Canadian Banks

HCB: A New Strategy for Bank Investors (Wealth Professional Article)

Wealth Professional interviewed Rob Wessel, Managing Partner at Hamilton Capital, following the launch of the Hamilton Capital Canadian Bank Variable-Weight ETF (HCB). The interview covers mean reversion trends and how they are incorporated into HCB, how the strategy might lower risk in period of market turbulence. Click here to read more.

U.S. Financials | Mid-Caps Longer-Term Outperformance in One Chart

Given the media attention given to the U. S. large-cap financials (e.g., JPM, MetLife, AIG), Canadian investors can’t be faulted for sometimes neglecting to diversify into the very large and varied mid-cap financial sector south of the border. That said, in our view, investors should not overlook this important sub-sector given its long-term history of material outperformance relative to its better known large-cap peers, as evidenced…

Notes from Chicago: Opinions on the Canadian Banks (part 1)

We recently met with the top management of four Chicago-headquartered U.S. mid-cap banks (see related October 9, 2018 “Notes from Chicago – Three Takeaways from the Windy City (Part 2)”). Given their large presence in this giant MSA, it was not surprising that the Canadian banks and their speculated U.S. expansion plans were a frequent discussion topic. Chicago is the single most important market to Canadian…

Canadian Banks: Mean-Reversion Strategy for Higher Returns/Lower Risk

On October 2nd, 2018, Hamilton Capital will be launching the Hamilton Capital Canadian Bank Variable-Weight ETF (HCB). This ETF will consist of the Big-6 Canadian banks, rebalanced monthly to capitalize on the long-term mean reversion tendencies of the sector. Specifically, it will overweight the three most oversold banks from the prior month (to ~80%) and underweight the three most overbought banks (to ~20%). Please note: The…

Canadian Banks: Why U.S. Mid-Caps are Easier to Acquire (than 10 Years Ago)

In the Hamilton Capital Global Bank ETF (HBG; TSX), we generally seek to hold 50% North American banks, with an emphasis on the ~200 publicly traded U.S. mid-cap banks (those firms with <$100 bln in assets). As of the time of writing, HBG had exposure to 23 U.S. banks representing 43% of the ETF’s net asset value.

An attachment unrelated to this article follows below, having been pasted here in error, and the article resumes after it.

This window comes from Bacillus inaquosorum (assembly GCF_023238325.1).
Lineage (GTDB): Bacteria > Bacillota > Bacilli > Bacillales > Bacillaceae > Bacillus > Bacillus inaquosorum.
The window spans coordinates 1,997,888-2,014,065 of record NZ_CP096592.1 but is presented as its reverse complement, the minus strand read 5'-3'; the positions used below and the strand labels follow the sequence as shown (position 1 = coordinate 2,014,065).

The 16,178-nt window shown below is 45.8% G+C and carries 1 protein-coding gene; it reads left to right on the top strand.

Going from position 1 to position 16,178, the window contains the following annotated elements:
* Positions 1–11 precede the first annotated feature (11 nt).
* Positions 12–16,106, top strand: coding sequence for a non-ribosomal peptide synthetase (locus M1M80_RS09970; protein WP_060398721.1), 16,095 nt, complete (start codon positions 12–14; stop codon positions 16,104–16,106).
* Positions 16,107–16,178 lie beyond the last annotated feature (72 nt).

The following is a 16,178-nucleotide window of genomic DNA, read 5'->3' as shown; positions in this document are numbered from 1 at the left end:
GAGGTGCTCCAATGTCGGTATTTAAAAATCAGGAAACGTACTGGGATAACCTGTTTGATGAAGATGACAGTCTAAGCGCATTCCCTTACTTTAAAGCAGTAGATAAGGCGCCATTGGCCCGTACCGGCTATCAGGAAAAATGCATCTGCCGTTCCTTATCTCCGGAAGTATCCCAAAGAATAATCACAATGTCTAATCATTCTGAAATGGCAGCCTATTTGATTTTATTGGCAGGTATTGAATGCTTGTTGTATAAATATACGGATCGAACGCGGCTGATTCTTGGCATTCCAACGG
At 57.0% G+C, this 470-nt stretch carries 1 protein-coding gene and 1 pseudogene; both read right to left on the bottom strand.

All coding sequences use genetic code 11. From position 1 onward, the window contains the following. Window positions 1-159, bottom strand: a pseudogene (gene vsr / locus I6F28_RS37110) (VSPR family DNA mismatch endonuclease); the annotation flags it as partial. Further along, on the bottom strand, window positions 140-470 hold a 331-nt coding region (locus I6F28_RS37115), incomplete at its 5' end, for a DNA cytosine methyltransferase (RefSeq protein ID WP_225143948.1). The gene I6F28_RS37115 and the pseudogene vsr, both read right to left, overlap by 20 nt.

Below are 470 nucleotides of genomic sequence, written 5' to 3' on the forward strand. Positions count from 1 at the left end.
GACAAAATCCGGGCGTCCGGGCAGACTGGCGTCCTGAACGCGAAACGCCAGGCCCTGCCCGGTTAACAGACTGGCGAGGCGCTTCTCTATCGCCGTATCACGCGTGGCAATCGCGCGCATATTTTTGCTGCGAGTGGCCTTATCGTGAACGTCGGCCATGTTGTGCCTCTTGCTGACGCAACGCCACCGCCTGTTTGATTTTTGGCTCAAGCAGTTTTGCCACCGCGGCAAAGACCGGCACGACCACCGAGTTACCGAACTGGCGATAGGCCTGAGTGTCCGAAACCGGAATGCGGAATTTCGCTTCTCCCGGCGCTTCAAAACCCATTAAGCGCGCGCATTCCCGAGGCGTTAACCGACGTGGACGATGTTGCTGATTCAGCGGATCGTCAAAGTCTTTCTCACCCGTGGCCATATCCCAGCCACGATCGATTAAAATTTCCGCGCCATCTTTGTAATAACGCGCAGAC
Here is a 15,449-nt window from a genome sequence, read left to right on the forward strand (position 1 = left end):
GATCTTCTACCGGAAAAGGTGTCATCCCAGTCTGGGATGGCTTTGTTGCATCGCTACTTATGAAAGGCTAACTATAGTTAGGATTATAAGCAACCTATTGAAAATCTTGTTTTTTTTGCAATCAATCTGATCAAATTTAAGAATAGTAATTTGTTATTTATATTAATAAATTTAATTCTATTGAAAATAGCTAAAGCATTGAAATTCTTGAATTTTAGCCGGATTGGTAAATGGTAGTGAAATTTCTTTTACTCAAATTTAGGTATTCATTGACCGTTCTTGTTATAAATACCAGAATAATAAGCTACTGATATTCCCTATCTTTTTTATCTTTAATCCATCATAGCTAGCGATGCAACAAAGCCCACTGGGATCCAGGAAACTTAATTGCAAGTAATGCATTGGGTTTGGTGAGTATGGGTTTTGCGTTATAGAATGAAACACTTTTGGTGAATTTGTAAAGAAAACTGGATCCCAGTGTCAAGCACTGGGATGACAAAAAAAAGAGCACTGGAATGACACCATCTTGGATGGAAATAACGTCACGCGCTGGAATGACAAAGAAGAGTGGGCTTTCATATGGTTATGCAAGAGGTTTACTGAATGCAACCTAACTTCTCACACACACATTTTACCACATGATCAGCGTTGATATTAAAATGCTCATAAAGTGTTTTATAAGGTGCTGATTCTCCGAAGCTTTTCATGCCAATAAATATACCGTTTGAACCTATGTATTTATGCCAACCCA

WFC: A Canadian Bank Counterfactual as it Enters Year #4 of No Growth

We generally have minimal exposure to the global mega-cap banks primarily because of their very low EPS growth, higher regulatory risk, and relative to their mid-cap peers, materially lower interest rate sensitivity. In this Insight, we explain why we believe “slow growth” WFC basically represents a Canadian bank counterfactual.

Canadian Banks: Revisiting our “End of an Era” Thesis (Five Years Later)

In May 2011, we wrote an essay entitled “The Canadian Banks – The End of an Era”. In this essay – which was excerpted in the Globe and Mail – we explained why the Canadian banks were entering a period in which their two-decade period of double digit EPS/dividend growth was ending. Specifically, we identified three reasons supporting this thesis: (i) the drivers of the sector’s…

Canadian Banks: Housing Correction Concerns Increasing Regulatory Risk

As we have highlighted in numerous Hamilton Capital Insights, regulatory risk is a key risk in global banking, and one we attempt to minimize our exposure. It is most intense for the mega-banks in the U.S. and Europe, particularly those with global investment banking operations (i.e., C, BAC, JPM, CSGN.VX, UBS.VX, DBK.GY, BARC.LN). Although post-crisis, those global banks have been the epicentre of regulatory risk, the recent…

Canadian Banks: More Risky vs. Less Risky Loans in One Chart

At present, the Canadian banks have outstanding asset quality. Although provisions rose notably for the second consecutive quarter in Q2, provision and gross impaired loan ratios remain below long-term averages. With Q3 reporting beginning August 23rd, we believe the market will be focused on two areas of potential deterioration: (i) energy loans (which have been driving higher loan losses), and (ii) Alberta consumer, particularly uninsured.

Why CIBC Needs a Visible Capital Allocation Strategy

Since the end of the credit crisis (i.e., 2009), CIBC has generated core cash EPS growth above its Canadian banking peers as well as a (much) higher ROE. Despite exceeding its peers over the past four years on these important growth/profitability metrics, CIBC continues to trade at a notable P/E discount. So, in light of this post-crisis performance, and a (perceived) below-average risk profile, why does…

The Canadian Banks – The End of an Era (Globe and Mail)

On May 26th, the Globe and Mail featured our piece entitled, “The Canadian Banks – The End of an Era”. This article is based on material researched for our investor luncheons last fall by the same name. This “Special Comment” expands on the contents of the article with additional commentary for the benefit of our investors. Click to Download»

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